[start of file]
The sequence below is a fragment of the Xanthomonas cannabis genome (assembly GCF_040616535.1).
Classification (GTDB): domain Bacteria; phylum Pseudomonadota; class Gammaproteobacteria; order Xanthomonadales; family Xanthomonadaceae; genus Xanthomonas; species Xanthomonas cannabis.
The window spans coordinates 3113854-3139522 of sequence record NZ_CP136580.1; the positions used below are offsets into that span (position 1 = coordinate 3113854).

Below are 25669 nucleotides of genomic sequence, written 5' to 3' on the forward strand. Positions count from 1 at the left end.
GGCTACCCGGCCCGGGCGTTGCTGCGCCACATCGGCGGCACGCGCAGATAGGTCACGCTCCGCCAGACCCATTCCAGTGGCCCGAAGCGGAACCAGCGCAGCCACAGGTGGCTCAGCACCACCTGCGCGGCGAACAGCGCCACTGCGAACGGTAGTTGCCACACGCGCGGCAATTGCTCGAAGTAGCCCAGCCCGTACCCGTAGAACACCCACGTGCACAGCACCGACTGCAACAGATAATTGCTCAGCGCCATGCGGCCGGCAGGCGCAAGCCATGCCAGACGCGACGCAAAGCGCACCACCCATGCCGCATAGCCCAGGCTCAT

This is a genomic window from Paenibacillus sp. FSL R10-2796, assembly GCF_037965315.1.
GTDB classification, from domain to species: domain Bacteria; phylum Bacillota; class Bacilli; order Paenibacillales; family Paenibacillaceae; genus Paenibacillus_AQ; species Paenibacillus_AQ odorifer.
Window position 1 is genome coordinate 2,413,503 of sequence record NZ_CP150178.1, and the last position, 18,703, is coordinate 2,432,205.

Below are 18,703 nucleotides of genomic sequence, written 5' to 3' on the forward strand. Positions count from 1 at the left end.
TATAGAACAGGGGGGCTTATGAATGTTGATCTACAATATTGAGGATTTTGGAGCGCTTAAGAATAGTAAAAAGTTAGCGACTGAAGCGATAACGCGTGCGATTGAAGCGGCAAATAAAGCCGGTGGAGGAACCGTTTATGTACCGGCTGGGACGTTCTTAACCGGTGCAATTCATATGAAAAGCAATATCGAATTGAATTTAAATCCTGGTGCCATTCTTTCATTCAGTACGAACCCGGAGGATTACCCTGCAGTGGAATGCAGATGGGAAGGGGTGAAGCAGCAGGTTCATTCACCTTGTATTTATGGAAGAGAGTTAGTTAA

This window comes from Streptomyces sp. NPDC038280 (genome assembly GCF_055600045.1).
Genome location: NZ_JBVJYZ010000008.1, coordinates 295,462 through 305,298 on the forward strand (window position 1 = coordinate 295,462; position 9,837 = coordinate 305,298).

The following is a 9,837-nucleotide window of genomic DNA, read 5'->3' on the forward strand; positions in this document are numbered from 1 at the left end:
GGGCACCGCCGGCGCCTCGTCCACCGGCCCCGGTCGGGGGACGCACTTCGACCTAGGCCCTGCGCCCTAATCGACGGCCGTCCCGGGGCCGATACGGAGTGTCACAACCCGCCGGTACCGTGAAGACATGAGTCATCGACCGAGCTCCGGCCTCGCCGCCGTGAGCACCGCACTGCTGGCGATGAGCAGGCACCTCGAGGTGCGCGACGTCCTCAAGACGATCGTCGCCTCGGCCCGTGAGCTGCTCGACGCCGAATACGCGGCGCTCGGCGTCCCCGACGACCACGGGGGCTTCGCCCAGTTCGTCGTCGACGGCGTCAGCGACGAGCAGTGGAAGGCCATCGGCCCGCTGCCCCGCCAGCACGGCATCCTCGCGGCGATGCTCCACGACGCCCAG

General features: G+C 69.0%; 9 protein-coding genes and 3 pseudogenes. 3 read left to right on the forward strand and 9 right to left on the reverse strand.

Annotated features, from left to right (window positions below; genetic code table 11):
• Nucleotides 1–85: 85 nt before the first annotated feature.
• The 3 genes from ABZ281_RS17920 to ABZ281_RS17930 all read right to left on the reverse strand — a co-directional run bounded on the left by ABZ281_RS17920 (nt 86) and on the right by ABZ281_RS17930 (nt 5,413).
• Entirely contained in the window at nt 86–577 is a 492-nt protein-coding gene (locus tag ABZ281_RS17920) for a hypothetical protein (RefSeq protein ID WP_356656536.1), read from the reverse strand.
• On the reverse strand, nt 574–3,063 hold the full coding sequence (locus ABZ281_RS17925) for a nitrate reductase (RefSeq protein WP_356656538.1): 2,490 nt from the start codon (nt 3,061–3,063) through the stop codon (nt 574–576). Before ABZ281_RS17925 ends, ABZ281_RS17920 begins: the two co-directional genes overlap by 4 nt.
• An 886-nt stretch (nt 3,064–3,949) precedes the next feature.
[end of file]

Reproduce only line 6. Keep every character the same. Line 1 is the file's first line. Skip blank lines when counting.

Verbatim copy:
This is a genomic window from Paenibacillus sp. FSL R10-2796, assembly GCF_037965315.1.